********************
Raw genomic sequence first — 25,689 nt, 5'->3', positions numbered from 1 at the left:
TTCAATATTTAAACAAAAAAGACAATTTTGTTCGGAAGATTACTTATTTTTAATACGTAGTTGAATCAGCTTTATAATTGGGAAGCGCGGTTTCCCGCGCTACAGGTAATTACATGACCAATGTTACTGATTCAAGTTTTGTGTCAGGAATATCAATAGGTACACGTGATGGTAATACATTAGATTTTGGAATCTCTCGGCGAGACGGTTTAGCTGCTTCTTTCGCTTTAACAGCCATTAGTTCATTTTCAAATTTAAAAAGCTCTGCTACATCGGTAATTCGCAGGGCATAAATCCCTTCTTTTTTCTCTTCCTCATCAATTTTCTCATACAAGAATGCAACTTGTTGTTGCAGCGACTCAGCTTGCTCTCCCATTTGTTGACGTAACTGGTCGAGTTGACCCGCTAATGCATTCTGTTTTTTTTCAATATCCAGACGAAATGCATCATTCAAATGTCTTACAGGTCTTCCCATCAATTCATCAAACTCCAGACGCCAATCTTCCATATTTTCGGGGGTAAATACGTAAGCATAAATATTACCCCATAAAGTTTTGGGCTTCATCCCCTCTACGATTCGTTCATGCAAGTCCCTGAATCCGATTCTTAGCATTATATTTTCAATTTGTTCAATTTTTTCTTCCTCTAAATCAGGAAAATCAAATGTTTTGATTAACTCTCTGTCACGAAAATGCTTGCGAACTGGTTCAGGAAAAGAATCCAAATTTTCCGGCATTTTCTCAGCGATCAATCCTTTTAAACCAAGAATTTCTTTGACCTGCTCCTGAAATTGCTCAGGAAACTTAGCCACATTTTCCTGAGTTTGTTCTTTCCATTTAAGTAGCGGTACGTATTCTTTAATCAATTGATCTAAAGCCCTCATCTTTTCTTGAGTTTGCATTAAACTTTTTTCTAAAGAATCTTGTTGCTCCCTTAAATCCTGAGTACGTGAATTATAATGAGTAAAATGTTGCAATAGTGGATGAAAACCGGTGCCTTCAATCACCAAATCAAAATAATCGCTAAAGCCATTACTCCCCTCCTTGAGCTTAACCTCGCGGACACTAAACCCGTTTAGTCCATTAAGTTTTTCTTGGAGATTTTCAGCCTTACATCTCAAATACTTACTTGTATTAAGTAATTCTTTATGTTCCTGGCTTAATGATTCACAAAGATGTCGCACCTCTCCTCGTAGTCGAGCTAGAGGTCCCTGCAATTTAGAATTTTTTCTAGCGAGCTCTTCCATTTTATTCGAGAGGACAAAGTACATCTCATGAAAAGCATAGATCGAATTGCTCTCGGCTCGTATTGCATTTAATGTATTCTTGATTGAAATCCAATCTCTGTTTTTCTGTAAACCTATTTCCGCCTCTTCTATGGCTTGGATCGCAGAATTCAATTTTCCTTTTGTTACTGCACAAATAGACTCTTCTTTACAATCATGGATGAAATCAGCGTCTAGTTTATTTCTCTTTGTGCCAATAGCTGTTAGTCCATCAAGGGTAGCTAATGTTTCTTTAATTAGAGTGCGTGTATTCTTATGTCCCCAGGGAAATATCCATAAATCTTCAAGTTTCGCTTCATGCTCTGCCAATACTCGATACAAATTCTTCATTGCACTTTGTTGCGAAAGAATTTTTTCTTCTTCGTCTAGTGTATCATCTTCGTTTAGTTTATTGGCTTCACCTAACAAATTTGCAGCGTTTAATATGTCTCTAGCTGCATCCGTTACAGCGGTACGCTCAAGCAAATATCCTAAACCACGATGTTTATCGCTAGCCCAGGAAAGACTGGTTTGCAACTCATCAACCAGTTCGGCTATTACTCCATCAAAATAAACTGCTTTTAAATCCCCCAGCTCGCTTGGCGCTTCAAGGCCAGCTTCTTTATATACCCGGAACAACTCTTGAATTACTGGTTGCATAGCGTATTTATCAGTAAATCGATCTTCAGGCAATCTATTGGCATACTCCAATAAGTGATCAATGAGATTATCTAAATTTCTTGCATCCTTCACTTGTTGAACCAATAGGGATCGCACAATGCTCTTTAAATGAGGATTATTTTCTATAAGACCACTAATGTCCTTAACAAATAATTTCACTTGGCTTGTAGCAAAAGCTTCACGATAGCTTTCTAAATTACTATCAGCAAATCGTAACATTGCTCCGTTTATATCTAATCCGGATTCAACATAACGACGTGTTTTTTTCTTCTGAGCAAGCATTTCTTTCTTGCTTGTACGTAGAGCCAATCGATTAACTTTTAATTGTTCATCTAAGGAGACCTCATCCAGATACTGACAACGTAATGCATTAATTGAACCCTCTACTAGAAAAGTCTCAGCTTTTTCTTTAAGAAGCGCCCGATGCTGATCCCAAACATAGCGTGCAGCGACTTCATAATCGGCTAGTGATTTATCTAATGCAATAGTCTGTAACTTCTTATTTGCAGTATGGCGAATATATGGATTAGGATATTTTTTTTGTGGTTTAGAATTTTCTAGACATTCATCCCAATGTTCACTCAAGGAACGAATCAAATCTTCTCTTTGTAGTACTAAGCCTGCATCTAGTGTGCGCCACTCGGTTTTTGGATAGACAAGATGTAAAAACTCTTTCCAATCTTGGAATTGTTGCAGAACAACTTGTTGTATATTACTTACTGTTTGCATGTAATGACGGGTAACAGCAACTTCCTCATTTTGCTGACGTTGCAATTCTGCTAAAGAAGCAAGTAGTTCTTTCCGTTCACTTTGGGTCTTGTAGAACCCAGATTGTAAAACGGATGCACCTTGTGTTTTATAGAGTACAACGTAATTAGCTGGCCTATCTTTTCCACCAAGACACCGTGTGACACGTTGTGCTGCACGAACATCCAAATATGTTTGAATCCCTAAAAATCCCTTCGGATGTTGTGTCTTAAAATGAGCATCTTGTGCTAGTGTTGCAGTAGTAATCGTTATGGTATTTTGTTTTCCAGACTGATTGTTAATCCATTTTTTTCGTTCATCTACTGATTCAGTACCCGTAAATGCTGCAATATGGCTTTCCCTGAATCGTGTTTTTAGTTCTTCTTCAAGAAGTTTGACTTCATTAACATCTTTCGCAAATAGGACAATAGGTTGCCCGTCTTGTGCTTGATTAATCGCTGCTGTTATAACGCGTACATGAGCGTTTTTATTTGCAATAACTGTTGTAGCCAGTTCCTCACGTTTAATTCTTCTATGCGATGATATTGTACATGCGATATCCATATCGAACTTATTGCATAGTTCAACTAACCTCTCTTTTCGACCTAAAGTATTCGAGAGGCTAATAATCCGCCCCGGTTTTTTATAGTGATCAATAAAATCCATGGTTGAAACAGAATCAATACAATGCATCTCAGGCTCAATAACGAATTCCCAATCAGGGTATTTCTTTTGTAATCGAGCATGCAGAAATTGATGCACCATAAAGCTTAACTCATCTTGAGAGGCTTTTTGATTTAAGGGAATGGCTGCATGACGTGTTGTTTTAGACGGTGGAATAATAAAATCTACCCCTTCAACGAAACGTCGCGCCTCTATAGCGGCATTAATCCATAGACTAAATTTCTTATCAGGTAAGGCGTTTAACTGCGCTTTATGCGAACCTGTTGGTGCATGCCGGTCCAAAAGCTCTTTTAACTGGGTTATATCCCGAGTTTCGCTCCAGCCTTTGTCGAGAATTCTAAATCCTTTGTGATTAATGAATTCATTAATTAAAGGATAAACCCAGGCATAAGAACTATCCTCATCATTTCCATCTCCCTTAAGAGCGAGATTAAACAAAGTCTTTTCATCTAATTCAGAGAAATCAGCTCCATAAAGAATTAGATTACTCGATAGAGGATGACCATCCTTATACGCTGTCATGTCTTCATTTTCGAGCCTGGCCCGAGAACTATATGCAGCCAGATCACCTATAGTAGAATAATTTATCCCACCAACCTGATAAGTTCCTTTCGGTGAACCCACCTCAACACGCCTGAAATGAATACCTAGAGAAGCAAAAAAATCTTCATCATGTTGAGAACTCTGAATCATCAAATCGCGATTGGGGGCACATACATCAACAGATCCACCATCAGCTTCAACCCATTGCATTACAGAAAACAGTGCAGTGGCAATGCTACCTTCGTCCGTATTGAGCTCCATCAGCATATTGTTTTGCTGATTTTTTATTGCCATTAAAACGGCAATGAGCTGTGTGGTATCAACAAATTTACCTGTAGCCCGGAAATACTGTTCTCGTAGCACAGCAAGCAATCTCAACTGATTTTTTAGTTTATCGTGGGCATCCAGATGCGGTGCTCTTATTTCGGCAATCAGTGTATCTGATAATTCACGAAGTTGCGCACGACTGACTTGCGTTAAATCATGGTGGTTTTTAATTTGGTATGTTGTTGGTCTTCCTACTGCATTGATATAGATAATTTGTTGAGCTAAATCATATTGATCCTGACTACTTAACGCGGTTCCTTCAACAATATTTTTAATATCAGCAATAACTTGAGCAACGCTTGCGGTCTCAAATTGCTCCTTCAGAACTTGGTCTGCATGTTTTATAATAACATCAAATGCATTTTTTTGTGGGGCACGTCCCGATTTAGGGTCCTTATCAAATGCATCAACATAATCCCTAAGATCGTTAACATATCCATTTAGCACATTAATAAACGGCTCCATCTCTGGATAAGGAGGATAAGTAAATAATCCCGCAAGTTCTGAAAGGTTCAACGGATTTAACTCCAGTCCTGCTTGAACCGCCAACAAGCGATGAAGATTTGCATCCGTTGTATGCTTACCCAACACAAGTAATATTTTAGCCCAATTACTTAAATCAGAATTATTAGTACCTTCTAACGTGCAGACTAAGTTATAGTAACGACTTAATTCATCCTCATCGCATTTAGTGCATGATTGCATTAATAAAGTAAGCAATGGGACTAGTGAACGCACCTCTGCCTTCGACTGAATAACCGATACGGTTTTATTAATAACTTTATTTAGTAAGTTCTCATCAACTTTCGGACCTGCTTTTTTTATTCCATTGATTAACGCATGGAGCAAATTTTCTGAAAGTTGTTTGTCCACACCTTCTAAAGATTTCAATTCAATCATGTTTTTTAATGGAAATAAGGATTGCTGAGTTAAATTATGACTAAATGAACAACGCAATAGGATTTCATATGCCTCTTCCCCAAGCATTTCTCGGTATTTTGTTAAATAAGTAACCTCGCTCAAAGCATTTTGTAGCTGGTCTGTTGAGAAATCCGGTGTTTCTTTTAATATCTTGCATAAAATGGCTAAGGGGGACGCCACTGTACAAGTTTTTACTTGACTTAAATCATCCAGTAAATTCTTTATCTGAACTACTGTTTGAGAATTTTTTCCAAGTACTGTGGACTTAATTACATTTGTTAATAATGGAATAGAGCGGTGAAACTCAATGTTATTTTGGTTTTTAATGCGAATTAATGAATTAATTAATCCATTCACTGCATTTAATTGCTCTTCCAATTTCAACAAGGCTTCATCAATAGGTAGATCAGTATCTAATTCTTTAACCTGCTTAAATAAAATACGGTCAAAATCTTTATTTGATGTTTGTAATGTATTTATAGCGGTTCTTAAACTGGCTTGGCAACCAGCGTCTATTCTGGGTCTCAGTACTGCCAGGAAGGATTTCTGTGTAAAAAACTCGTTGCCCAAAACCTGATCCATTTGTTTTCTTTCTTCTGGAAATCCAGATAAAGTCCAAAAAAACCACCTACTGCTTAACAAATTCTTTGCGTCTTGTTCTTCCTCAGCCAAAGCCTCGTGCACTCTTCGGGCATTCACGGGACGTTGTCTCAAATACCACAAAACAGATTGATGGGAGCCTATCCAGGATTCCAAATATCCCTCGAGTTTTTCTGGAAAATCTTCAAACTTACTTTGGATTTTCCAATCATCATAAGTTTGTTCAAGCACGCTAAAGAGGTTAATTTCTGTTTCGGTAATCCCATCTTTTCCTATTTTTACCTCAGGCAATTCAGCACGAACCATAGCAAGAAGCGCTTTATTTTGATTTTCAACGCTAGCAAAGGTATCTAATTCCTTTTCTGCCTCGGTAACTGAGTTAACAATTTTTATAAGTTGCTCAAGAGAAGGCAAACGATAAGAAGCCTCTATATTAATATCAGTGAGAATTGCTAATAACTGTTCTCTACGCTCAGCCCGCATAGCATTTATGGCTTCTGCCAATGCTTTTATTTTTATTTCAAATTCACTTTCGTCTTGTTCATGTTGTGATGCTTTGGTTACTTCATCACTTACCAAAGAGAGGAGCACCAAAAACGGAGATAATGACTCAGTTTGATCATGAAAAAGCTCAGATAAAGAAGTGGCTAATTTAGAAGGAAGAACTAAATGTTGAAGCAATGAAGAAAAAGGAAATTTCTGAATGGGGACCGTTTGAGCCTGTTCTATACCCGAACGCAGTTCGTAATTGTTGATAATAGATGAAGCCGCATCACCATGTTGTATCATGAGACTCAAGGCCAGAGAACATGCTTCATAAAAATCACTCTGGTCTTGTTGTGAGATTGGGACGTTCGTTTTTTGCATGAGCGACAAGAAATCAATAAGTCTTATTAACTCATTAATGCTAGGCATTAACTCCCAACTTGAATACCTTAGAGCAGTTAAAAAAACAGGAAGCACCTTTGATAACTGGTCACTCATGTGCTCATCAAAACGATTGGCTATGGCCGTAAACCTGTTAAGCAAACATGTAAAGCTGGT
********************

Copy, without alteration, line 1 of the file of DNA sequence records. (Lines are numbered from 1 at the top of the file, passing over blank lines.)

Raw genomic sequence first — 25,689 nt, 5'->3', positions numbered from 1 at the left: